It’s no surprise that Black Mirror has become the cult TV show of the social media generation. Created by Charlie Brooker and Annabel Jones, the show began life in 2011 as a sci-fi commentary on the darker side of humanity’s relationship with technology.
Now filming its fifth series, each episode of the show is set in a high-tech near-future with a different storyline and characters, but the one thing that they all have in common is their consistently creepy ability to tap into some of modern society’s greatest fears.
Previous episodes have covered everything from the Prime Minister being forced to have sex with a pig to save a member of the Royal Family (which reemerged during former PM David Cameron’s unfortunate #piggate scandal) to a world where people are constantly rating each other out of five on social media.
A new book by writer Jason Arnopp is taking a look behind the scenes of Black Mirror, featuring interviews with Brooker and Jones along with other directors, actors, production designers, costume designers and composers involved in the show.
Designer Zoe Bather and London-based studio Applied Works have worked on the design of the book, creating a series of tech-gone-wrong inspired visuals for the chapter openers, each of which covers a different episode in the series.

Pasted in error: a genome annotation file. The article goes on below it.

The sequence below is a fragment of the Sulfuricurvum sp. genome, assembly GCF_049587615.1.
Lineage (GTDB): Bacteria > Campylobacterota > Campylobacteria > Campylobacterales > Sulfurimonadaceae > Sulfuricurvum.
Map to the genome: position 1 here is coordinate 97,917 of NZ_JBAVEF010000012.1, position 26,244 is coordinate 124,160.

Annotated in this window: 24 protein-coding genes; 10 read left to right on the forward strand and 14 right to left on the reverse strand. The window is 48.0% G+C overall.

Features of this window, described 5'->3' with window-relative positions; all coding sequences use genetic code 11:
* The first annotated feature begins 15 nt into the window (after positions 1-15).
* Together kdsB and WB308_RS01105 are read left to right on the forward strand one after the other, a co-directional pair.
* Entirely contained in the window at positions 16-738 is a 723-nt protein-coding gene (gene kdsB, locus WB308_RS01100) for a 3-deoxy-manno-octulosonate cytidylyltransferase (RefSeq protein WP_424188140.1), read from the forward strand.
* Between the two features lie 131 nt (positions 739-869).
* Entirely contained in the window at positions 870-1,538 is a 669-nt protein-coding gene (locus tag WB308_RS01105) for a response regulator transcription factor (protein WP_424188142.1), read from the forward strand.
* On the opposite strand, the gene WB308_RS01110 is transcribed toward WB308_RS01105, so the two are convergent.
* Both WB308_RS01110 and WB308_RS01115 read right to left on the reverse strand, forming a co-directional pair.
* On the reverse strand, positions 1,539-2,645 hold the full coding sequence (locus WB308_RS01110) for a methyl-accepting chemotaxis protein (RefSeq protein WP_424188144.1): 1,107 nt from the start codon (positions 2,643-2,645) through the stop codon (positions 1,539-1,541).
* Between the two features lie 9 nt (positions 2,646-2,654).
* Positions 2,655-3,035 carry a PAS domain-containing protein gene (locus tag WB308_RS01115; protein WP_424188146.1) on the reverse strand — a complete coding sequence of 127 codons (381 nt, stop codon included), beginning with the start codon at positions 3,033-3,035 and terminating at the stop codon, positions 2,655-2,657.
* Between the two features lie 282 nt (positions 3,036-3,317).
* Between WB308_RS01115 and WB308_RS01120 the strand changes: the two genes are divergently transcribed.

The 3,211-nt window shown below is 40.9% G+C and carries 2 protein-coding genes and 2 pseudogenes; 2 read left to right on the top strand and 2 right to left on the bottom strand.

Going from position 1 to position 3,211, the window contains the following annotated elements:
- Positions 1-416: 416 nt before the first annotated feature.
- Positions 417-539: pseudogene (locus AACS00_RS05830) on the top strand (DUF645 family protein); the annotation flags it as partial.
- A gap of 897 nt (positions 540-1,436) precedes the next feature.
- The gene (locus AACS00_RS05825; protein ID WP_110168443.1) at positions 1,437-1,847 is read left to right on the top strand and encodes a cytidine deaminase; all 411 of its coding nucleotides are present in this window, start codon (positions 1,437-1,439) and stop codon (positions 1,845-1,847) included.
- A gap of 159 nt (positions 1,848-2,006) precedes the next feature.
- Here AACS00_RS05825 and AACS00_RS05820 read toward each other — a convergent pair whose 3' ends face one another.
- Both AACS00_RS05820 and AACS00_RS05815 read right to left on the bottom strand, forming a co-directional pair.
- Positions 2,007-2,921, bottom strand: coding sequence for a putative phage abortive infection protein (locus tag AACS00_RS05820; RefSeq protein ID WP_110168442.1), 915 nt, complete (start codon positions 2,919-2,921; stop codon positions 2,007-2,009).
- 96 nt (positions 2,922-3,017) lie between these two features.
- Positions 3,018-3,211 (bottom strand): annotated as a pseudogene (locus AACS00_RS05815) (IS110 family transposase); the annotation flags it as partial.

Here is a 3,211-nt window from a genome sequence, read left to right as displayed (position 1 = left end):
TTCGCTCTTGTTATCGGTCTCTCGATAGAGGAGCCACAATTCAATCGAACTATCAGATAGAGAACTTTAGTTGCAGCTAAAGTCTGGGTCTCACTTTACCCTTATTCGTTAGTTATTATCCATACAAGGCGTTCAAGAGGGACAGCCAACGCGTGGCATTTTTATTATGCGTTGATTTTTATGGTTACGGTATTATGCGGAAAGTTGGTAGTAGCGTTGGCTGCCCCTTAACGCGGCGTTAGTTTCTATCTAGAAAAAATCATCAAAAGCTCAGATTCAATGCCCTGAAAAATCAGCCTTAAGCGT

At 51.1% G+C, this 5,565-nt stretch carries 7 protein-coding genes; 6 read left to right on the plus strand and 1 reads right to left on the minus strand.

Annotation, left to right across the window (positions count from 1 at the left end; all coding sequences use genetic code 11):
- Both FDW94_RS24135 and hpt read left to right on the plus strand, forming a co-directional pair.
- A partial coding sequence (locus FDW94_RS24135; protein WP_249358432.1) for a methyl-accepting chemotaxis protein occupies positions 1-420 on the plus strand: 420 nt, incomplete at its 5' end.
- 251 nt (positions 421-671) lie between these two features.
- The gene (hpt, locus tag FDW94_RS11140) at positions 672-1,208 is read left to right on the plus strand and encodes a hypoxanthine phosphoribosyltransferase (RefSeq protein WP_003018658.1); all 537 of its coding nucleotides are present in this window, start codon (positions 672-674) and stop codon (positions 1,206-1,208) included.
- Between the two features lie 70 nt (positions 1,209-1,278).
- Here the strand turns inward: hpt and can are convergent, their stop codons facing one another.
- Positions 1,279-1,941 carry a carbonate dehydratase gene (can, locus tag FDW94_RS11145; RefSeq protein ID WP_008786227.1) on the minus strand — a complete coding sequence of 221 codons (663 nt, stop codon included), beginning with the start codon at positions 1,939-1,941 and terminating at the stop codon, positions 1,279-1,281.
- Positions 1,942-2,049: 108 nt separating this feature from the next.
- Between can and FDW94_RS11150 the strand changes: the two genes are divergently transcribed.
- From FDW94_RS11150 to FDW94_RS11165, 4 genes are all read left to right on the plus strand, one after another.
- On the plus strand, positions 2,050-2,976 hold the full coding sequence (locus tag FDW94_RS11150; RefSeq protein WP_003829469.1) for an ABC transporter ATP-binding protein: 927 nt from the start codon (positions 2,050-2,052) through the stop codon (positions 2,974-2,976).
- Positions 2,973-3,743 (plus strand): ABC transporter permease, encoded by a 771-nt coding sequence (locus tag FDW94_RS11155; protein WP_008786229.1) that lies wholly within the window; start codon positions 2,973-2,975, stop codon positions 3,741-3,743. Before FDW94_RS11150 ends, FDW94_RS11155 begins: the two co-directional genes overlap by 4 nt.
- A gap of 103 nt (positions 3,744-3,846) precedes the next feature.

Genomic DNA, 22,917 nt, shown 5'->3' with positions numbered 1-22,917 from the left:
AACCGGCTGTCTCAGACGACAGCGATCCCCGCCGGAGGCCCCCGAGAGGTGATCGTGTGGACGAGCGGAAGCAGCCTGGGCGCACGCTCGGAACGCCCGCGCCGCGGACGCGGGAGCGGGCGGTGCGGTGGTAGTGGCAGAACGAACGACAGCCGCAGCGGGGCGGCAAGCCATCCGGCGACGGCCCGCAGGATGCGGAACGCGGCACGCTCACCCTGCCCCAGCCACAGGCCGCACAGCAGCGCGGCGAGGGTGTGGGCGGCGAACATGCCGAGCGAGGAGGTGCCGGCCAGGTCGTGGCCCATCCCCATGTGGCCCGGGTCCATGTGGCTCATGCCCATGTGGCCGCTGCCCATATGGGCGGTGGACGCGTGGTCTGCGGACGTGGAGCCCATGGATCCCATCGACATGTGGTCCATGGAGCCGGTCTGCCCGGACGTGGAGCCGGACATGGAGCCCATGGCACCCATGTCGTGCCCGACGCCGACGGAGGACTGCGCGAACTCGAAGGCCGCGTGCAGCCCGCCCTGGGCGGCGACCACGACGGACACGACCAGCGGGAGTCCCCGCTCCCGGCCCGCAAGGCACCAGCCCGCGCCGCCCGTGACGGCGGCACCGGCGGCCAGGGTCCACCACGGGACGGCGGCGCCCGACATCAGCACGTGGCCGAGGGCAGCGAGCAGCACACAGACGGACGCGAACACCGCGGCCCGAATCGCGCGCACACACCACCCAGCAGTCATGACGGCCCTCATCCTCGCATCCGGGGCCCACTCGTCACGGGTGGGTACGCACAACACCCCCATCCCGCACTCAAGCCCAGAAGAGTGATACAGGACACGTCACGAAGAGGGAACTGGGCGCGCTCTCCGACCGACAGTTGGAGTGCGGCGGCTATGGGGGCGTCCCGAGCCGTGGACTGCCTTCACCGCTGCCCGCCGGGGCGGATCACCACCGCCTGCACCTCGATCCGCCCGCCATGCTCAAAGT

The design team started by taking some of the main themes from the show and experimenting with how they could use code to manipulate individual images. “We resolved four filters fairly quickly that either re-generated or de-generated the image in some way,” says Applied Works founder and Creative Director, Joe Sharpe.
The filters include a tapestry of overlaid emoji icons, a vector filter using existing graphics from the show and multiplying them across a double page spread, a glitchy filter that breaks an image down into different coloured, distorted strips, and another one that splits each image into its individual RGB colour components.
Each of the filters works by feeding the selected image through a web-based interface, which allowed the team manipulate different elements. “While we were able to steer each chapter opener towards an outcome we were pleased with visually by playing with these parameters and changing the base image, it was nonetheless quite hard to control and would produce imperfect results,” says Sharpe.
“Evolving the overall aesthetic was done by building iterations to each filter, for example the emoji filter began to get more interesting when we layered emoji of different sizes and densities over each other, creating a much more nuanced pattern,” he adds.
The team also tried to mix up the overall aesthetic by choosing which filters tied in with themes from different episodes, and making sure to alternate them throughout the book. “Certain filters lent themselves well to specific episodes – the vector filter [uses] graphic shapes and White Bear, Shut Up and Dance, Arkangel and Metalhead all had motifs within the episodes that were a good fit,” says Bather.
“Some episodes like Fifteen Million Merits and Nosedive are about social media, and so work well with the emoji filter. The glitch and colour offset filters were easier to apply across the rest, and became more about the base image and filter feeling appropriate to the episode.”